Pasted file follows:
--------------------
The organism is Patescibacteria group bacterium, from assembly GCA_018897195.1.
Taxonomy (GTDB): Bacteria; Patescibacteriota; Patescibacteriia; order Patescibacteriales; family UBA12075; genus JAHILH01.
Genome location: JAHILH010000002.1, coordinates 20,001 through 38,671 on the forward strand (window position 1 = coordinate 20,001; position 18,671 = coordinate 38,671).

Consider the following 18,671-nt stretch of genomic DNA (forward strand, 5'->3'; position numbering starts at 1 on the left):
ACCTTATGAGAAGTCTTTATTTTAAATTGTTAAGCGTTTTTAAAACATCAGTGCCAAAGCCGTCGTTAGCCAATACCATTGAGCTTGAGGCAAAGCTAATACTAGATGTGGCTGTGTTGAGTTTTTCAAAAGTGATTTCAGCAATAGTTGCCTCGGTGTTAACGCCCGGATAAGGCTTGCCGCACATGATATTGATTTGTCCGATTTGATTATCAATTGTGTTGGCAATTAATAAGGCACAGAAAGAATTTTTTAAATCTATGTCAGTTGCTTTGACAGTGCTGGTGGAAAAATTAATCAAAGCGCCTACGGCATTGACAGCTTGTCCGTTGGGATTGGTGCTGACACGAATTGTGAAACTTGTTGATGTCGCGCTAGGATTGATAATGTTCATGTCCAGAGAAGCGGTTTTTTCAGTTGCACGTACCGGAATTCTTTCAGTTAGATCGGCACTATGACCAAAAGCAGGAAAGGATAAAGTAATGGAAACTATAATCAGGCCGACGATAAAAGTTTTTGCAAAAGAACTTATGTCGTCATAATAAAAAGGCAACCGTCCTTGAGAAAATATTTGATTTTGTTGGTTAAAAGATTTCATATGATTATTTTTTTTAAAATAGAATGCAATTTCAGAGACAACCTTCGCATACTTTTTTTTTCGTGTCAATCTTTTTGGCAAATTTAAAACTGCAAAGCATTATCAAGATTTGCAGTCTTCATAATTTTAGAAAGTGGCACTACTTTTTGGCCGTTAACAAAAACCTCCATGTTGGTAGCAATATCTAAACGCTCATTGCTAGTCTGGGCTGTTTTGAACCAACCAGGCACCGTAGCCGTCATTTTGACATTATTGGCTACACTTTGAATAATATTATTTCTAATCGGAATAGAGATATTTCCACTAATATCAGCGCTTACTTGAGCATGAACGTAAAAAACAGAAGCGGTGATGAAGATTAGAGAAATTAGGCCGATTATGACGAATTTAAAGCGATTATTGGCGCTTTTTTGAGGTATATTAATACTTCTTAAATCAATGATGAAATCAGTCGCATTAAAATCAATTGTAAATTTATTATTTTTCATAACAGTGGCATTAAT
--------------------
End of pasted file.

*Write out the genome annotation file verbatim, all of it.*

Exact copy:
The organism is Patescibacteria group bacterium, from assembly GCA_018897195.1.
Taxonomy (GTDB): Bacteria; Patescibacteriota; Patescibacteriia; order Patescibacteriales; family UBA12075; genus JAHILH01.
Genome location: JAHILH010000002.1, coordinates 20,001 through 38,671 on the forward strand (window position 1 = coordinate 20,001; position 18,671 = coordinate 38,671).

Consider the following 18,671-nt stretch of genomic DNA (forward strand, 5'->3'; position numbering starts at 1 on the left):
ACCTTATGAGAAGTCTTTATTTTAAATTGTTAAGCGTTTTTAAAACATCAGTGCCAAAGCCGTCGTTAGCCAATACCATTGAGCTTGAGGCAAAGCTAATACTAGATGTGGCTGTGTTGAGTTTTTCAAAAGTGATTTCAGCAATAGTTGCCTCGGTGTTAACGCCCGGATAAGGCTTGCCGCACATGATATTGATTTGTCCGATTTGATTATCAATTGTGTTGGCAATTAATAAGGCACAGAAAGAATTTTTTAAATCTATGTCAGTTGCTTTGACAGTGCTGGTGGAAAAATTAATCAAAGCGCCTACGGCATTGACAGCTTGTCCGTTGGGATTGGTGCTGACACGAATTGTGAAACTTGTTGATGTCGCGCTAGGATTGATAATGTTCATGTCCAGAGAAGCGGTTTTTTCAGTTGCACGTACCGGAATTCTTTCAGTTAGATCGGCACTATGACCAAAAGCAGGAAAGGATAAAGTAATGGAAACTATAATCAGGCCGACGATAAAAGTTTTTGCAAAAGAACTTATGTCGTCATAATAAAAAGGCAACCGTCCTTGAGAAAATATTTGATTTTGTTGGTTAAAAGATTTCATATGATTATTTTTTTTAAAATAGAATGCAATTTCAGAGACAACCTTCGCATACTTTTTTTTTCGTGTCAATCTTTTTGGCAAATTTAAAACTGCAAAGCATTATCAAGATTTGCAGTCTTCATAATTTTAGAAAGTGGCACTACTTTTTGGCCGTTAACAAAAACCTCCATGTTGGTAGCAATATCTAAACGCTCATTGCTAGTCTGGGCTGTTTTGAACCAACCAGGCACCGTAGCCGTCATTTTGACATTATTGGCTACACTTTGAATAATATTATTTCTAATCGGAATAGAGATATTTCCACTAATATCAGCGCTTACTTGAGCATGAACGTAAAAAACAGAAGCGGTGATGAAGATTAGAGAAATTAGGCCGATTATGACGAATTTAAAGCGATTATTGGCGCTTTTTTGAGGTATATTAATACTTCTTAAATCAATGATGAAATCAGTCGCATTAAAATCAATTGTAAATTTATTATTTTTCATAACAGTGGCATTAAT